Spy | Film | Pittsburgh | Pittsburgh City Paper


Paul Feig's new comedy taps talents of Melissa McCarthy — a beguiling mix of sweetness, weirdness and physicality

click to enlarge Super-secret spy-scootering: Melissa McCarthy
Super-secret spy-scootering: Melissa McCarthy

Since her breakthrough a couple of years back, Melissa McCarthy has struggled to find the right vehicle for her comedic talents, a beguiling mix of sweetness, weirdness and physicality. But her reunion with director Paul Feig (Bridesmaids, The Heat) in the espionage spoof Spy is her golden ticket: She owns this movie in every which way.

McCarthy portrays Susan, a desk jockey at the CIA who after asserting herself (lean in, girl!) gets a field assignment to simply "track and report" on some European baddies. Despite being disguised as a series of middle-aged frumps, Susan winds up befriending a villain (Rose Byrne) and goes deep undercover, neatly smashing all pre-existing expectations. Because, yeah, Susan was always smart, quick-witted, attractive and kick-ass — that's the world's bad for not noticing.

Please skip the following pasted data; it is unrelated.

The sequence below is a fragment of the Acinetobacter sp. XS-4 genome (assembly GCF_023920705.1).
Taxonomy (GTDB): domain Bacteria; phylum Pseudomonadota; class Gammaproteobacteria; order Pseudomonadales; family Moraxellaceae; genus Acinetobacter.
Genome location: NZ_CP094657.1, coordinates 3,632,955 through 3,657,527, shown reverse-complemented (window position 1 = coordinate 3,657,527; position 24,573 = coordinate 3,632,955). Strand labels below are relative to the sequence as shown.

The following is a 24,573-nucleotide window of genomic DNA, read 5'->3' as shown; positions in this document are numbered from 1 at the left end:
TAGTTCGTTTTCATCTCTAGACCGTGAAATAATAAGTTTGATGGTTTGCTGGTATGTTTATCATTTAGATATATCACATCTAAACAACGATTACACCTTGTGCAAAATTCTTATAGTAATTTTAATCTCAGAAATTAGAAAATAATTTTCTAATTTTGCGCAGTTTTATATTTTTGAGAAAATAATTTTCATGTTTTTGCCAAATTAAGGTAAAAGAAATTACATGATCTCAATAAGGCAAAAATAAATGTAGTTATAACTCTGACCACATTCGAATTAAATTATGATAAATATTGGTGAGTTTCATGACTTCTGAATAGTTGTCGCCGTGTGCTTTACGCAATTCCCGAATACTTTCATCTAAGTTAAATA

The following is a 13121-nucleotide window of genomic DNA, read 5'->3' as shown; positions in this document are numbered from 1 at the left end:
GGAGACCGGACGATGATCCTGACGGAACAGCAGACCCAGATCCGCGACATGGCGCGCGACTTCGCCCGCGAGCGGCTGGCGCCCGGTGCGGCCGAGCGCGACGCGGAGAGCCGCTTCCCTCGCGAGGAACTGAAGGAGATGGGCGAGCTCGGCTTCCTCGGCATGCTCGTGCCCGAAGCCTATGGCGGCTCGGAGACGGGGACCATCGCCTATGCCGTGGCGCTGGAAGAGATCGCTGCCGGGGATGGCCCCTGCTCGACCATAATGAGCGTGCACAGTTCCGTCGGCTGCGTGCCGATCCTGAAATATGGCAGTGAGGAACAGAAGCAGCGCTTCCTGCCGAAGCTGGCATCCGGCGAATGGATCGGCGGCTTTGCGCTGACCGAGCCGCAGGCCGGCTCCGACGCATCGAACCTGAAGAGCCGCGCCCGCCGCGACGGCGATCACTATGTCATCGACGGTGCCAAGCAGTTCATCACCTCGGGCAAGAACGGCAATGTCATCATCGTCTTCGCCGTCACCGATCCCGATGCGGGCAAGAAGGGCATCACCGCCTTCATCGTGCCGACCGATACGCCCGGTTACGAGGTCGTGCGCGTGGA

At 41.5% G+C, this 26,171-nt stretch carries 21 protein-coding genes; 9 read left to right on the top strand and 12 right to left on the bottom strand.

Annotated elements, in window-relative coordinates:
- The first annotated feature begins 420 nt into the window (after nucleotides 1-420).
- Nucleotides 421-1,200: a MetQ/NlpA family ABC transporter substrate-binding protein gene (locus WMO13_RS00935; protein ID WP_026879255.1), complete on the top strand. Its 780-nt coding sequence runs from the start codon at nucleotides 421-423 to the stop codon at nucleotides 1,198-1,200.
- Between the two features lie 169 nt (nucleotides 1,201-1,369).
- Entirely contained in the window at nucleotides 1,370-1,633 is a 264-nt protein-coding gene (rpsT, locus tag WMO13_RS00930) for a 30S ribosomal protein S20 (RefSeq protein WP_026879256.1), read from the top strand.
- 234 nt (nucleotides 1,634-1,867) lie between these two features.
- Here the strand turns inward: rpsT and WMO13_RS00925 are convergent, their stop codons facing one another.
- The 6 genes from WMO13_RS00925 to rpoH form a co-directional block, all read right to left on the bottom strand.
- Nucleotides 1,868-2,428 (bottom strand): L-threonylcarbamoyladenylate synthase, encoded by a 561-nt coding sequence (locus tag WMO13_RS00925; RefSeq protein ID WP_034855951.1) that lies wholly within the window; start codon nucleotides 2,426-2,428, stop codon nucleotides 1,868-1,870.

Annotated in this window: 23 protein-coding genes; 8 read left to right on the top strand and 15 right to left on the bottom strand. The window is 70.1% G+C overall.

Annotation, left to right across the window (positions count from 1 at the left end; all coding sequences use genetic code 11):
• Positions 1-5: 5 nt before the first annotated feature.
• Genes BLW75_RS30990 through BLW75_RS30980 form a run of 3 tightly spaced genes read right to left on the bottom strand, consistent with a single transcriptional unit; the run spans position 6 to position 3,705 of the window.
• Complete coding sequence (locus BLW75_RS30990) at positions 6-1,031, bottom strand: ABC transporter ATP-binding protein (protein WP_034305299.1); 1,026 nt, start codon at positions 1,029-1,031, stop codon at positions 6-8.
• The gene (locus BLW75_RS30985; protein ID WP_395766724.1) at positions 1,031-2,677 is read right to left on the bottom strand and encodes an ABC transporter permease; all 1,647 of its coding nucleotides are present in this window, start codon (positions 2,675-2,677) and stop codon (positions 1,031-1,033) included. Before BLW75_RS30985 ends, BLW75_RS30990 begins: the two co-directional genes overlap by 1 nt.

The plot is just an excuse to give the well-known cast, which also includes Jude Law, Allison Janney, Jason Statham and Bobby Cannavale, a chance to flex their own comedic skills (often by mocking their usual roles) — and to introduce a mostly-new-to-us, winning British comic actress, Miranda Hart (Call the Midwife), as Susan's CIA buddy.

The jokes range from smart to silly to raunchy, but everything moves quickly, steered by the hard-working McCarthy. Spy joins this summer's other big hit, Mad Max: Fury Road in presenting characters who are strong, capable women (some even middle-aged!). Maybe you won't notice because you're cheering for McCarthy and her gal pals here, but some feminism just got real — and funny.

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